Saturday, 6 August 2011

Wynne-Edwards regarded groups as a third level of selection - not second.

What exactly got rejected when group selection got rejected in the 1960s? The abridged history that is now standard suggests that Vero C. Wynne-Edwards (1962) specified a previously amorphous reasoning for the good of species or groups and thereby paved the way to its explicit rejection.
“It was this vague good-for-the-species formulation that Wynne-Edwards tried to put on more solid ground with his 1962 book Animal Dispersion in Relation to Social Behaviour.” (Segerstrale 2000, p. 55)

I recently came across the following statement by Wynne-Edwards, which made me pause and wonder whether something got lost by potting history:
1.5. Social evolution and group-selection
It is part of our Darwinian heritage to accept the view that natural selection operates largely or entirely at two levels, discriminating on the one hand in favour of individuals that are better adapted and consequently leave more surviving progeny than their fellows; and on the other hand between one species and another where their interests overlap and conflict, and where one proves more efficient in making a living than the other. Selection at the individual level is often designated as intraspecific, and that at the higher level interspecific. The latter covers a broad range of relationships; it is frequently concerned not so much with ecological overlap between closely allied species in the same genus as with the mutually conflicting needs of two independent predators seeking the same prey, or two unrelated contestants for the same micro-habitat.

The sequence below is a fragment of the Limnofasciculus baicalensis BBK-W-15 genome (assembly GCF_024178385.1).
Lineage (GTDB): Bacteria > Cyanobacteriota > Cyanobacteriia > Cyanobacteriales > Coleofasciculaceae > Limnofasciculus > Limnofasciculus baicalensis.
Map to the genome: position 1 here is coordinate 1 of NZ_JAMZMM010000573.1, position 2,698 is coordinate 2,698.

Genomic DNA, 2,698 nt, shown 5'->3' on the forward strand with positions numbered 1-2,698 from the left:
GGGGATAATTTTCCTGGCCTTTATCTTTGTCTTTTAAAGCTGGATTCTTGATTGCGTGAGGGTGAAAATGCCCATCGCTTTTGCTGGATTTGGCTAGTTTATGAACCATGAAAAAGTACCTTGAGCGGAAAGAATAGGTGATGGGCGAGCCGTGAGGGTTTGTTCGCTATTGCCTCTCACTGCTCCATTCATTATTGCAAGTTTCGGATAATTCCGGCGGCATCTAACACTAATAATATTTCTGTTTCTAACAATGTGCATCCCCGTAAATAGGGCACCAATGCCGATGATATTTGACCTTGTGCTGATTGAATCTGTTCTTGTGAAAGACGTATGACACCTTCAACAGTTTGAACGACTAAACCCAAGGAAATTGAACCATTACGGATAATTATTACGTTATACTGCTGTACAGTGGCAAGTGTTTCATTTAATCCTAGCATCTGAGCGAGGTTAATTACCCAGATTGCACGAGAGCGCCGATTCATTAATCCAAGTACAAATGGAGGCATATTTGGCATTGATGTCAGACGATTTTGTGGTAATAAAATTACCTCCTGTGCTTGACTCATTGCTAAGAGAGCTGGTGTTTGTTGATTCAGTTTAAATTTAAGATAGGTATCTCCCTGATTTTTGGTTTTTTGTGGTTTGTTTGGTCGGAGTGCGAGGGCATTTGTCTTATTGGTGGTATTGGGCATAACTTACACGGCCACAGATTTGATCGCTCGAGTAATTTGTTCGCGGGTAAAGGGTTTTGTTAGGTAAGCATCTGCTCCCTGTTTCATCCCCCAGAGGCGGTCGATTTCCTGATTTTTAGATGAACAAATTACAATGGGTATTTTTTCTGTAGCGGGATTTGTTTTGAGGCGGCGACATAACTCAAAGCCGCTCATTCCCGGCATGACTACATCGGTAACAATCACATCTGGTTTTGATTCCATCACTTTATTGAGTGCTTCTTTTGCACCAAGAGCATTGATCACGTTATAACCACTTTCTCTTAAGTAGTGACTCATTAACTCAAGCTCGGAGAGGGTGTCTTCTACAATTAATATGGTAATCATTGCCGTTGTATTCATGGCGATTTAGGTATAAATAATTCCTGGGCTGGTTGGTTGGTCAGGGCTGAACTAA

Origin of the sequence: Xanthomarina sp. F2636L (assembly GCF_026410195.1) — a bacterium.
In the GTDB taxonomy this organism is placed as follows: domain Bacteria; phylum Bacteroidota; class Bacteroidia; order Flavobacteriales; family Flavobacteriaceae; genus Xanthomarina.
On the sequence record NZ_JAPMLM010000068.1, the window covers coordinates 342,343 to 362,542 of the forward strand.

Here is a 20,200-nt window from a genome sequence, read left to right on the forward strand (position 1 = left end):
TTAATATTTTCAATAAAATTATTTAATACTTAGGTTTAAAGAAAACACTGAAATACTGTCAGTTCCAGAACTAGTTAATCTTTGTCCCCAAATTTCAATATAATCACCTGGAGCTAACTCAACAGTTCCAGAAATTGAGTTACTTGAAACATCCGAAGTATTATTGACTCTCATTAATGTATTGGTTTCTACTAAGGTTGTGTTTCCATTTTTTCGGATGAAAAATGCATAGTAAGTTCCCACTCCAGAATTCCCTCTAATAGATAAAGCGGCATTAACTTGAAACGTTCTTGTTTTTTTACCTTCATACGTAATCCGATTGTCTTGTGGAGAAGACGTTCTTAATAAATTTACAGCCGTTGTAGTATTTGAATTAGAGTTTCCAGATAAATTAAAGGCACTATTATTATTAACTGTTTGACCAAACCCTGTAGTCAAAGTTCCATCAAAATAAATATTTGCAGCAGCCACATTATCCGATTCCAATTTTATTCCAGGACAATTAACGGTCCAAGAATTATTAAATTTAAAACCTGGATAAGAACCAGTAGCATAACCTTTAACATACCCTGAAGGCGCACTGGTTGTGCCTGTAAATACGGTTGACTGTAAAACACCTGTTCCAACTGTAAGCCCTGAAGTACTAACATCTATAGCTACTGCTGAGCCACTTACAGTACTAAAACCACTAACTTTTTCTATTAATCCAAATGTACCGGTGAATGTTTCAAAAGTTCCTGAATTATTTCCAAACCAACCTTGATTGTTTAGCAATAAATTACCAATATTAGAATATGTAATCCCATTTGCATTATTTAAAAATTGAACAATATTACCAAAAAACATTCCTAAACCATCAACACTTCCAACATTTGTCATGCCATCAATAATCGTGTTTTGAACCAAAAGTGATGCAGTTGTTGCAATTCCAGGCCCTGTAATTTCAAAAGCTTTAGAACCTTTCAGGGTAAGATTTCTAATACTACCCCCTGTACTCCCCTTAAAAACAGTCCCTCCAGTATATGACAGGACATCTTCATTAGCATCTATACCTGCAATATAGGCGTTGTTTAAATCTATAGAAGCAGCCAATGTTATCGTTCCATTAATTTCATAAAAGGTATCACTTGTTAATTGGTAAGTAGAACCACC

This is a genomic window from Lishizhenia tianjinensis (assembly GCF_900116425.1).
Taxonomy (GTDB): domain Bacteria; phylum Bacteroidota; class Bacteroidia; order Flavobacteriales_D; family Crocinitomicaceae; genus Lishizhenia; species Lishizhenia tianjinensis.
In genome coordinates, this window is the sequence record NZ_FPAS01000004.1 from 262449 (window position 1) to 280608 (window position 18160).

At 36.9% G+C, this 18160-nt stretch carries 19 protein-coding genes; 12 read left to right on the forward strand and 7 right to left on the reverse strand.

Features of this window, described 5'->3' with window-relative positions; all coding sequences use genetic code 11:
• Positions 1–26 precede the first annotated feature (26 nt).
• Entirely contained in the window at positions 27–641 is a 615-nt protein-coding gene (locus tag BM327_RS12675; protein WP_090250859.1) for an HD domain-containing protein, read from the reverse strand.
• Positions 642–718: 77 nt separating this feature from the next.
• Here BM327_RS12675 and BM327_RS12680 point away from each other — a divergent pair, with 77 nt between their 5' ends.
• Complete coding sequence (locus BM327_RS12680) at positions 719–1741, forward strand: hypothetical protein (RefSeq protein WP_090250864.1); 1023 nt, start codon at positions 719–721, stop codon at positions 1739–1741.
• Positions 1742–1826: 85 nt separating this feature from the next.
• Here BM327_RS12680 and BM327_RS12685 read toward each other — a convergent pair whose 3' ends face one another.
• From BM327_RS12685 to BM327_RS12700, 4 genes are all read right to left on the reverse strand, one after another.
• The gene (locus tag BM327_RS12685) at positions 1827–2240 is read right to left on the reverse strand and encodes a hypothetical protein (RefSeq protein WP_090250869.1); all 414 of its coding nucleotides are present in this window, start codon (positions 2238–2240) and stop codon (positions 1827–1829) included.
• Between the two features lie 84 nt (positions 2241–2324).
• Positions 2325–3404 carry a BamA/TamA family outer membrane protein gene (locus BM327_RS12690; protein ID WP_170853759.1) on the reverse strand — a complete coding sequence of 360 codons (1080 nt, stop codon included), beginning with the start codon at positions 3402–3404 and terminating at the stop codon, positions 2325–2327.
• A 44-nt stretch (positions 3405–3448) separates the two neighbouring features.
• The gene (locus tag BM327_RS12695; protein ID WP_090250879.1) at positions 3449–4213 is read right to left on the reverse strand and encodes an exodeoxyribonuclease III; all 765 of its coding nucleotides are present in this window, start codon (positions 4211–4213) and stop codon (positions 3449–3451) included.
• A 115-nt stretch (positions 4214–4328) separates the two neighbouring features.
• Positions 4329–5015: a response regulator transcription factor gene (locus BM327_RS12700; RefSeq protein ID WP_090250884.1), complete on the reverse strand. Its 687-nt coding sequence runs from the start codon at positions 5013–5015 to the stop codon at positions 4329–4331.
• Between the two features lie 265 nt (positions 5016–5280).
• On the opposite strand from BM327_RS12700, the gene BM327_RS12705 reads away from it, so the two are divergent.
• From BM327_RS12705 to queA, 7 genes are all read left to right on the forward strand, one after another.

Neither of these two categories of selection would be at all effective in eliciting the kind of social adaptations that concern us here." (Wynne-Edwards 1962, p. 18).

Apparently, Wynne-Edwards took two levels of selection, individual and species, as well established within Darwinism and thought he introduced a third level in between. In retrospective, of course, that does not matter because all higher levels of selection got degraded in the 1960s.

P.S.: Mark E. Borrello (2010) provides a nuanced account recommended to anybody interested in this history of the group selection controversy.

References
  • Borrello ME (2010) Evolutionary Restraints. University of Chicago Press, Chicago
  •  Segerstrale U (2000) Defenders of the truth. Oxford University Press, Oxford
  •  Wynne-Edwards VC (1962) Animal Dispersion. Oliver and Boyd, Edinbourgh

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